Pentagon Announces Plan Guaranteeing Disabled Americans, Teenagers Right To Military Service
WASHINGTON, DC – The Pentagon has confirmed its study into the possibility of allowing the handicapped, teenagers, the elderly, foreign nationals, and others the same rights to military service as everyone else in the world.
"This is where we have been heading as a department for more than ten years," Defense Secretary Leon Panetta told reporters. "This will take some time, but it will happen. Not everyone is going to be a soldier, but everyone, no matter what their circumstances, is entitled to a chance."
Panetta stressed that opening up opportunities in the military would not compromise military readiness or war-fighting capabilities, and believes it would actually make the force stronger.
Many other groups with little military experience or vested interest agree.
Handicapped Americans National today filed suit against the Pentagon to let wheelchair-bound recruits serve in infantry units, and a group named Blind But Not Broken has pressed for Braille heads-up-displays (HUD) to be installed in all F-22 fighter jets.
The Pentagon has already loosened age and nationality restrictions on potential service-members, granting an exception which military recruiters have repeatedly pushed for.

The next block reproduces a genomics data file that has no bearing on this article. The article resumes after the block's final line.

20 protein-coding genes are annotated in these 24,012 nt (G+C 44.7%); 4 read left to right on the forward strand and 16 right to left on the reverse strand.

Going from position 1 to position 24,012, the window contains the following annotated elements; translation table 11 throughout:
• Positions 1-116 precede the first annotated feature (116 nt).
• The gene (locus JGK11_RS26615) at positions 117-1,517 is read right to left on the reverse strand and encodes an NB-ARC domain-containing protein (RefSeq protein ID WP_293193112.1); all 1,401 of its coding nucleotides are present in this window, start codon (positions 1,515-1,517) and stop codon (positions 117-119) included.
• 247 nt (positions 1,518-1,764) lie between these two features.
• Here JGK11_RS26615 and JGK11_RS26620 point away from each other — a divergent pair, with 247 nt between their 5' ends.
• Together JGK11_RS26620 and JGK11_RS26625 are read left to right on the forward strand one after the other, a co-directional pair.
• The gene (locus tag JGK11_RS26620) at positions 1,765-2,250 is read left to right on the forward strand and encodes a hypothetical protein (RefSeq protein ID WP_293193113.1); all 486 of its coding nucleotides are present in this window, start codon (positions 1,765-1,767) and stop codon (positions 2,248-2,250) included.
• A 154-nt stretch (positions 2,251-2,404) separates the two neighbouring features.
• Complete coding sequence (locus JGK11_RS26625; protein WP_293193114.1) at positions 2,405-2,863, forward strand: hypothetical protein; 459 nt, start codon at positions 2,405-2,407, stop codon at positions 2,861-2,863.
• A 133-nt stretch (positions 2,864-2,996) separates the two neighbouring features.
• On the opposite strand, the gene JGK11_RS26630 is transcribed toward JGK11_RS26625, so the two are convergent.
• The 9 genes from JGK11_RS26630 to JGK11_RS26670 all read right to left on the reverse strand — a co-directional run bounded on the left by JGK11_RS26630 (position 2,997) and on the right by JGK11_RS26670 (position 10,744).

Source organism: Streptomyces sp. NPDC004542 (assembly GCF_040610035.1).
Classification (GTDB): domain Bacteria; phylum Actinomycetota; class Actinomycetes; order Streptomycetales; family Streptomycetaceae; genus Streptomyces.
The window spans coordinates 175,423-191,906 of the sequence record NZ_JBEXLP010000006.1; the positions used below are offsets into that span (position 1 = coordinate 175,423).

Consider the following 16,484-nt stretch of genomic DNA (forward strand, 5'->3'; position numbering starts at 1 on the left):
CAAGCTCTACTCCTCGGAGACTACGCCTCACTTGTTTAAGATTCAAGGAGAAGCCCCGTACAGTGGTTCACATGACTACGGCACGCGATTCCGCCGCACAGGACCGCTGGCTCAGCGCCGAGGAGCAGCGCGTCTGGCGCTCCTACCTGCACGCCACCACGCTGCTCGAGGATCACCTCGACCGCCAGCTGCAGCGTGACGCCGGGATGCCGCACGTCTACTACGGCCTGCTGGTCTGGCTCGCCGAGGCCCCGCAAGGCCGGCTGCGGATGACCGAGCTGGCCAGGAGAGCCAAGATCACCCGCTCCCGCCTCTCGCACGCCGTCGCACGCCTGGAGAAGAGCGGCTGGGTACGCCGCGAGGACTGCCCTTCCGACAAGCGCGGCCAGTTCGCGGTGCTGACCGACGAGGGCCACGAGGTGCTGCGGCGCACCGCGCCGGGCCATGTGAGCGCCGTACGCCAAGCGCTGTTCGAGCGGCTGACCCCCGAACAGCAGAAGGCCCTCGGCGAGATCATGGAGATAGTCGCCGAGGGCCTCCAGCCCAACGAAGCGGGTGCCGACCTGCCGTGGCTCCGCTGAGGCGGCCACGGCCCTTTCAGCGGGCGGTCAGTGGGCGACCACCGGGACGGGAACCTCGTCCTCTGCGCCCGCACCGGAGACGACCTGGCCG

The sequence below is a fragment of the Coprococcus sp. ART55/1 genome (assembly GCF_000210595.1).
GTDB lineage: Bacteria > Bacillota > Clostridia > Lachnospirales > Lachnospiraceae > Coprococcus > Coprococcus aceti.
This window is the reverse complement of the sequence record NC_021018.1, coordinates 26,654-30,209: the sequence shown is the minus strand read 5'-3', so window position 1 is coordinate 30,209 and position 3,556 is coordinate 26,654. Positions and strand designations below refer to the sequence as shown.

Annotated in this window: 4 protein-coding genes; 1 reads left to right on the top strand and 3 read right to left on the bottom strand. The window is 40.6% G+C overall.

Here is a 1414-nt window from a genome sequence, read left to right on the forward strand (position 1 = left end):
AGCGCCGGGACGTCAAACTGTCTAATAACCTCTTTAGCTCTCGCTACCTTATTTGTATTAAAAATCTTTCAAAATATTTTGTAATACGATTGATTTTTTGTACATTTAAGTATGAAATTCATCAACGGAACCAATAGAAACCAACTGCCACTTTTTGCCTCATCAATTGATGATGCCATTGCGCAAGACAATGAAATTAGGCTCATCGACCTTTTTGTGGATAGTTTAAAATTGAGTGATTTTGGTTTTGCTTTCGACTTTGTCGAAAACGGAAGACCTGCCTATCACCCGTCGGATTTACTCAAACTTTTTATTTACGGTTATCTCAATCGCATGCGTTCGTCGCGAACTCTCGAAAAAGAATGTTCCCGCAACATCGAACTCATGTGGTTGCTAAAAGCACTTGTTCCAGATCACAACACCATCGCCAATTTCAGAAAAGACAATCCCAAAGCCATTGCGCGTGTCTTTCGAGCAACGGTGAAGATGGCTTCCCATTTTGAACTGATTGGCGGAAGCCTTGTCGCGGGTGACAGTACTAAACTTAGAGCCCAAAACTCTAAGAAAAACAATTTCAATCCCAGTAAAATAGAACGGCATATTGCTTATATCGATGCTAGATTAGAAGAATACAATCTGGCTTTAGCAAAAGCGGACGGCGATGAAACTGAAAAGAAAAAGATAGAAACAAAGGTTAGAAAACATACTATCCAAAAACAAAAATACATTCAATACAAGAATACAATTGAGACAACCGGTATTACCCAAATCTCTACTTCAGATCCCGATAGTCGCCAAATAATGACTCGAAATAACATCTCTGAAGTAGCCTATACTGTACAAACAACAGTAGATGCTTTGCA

"These so-called qualifications really degrade the force and limit equal opportunity across the military," said Sergeant Ernest Davis, a Marine recruiter in San Diego who recently received a prestigious award called a non-punitive letter of caution for consistently missing quota.
"It's all really a matter of fairness," said Panetta to reporters, in agreement with the two groups. "There will certainly be some accommodations that need to be made, but I'm confident we can make this work."
"Let's face it, we now have women on submarines and in fighter planes. Soon they'll be infantry. But if we want real equality across our military, we need to stop injustices affecting the least fortunate among us and give everyone a shot."
Along with hundreds of thousands of women already signing up for infantry training, wheelchair-bound recruits have been rolling into local recruiting stations, although no decision on their fate has been finalized.
"Let me be clear: the standards are not going to change. That's not what we're proposing here. But if this goes through, then of course we will notify the Taliban, and have them install wheelchair-accessible pressure plate IEDs, in accordance with the Americans with Disabilities Act," Panetta added.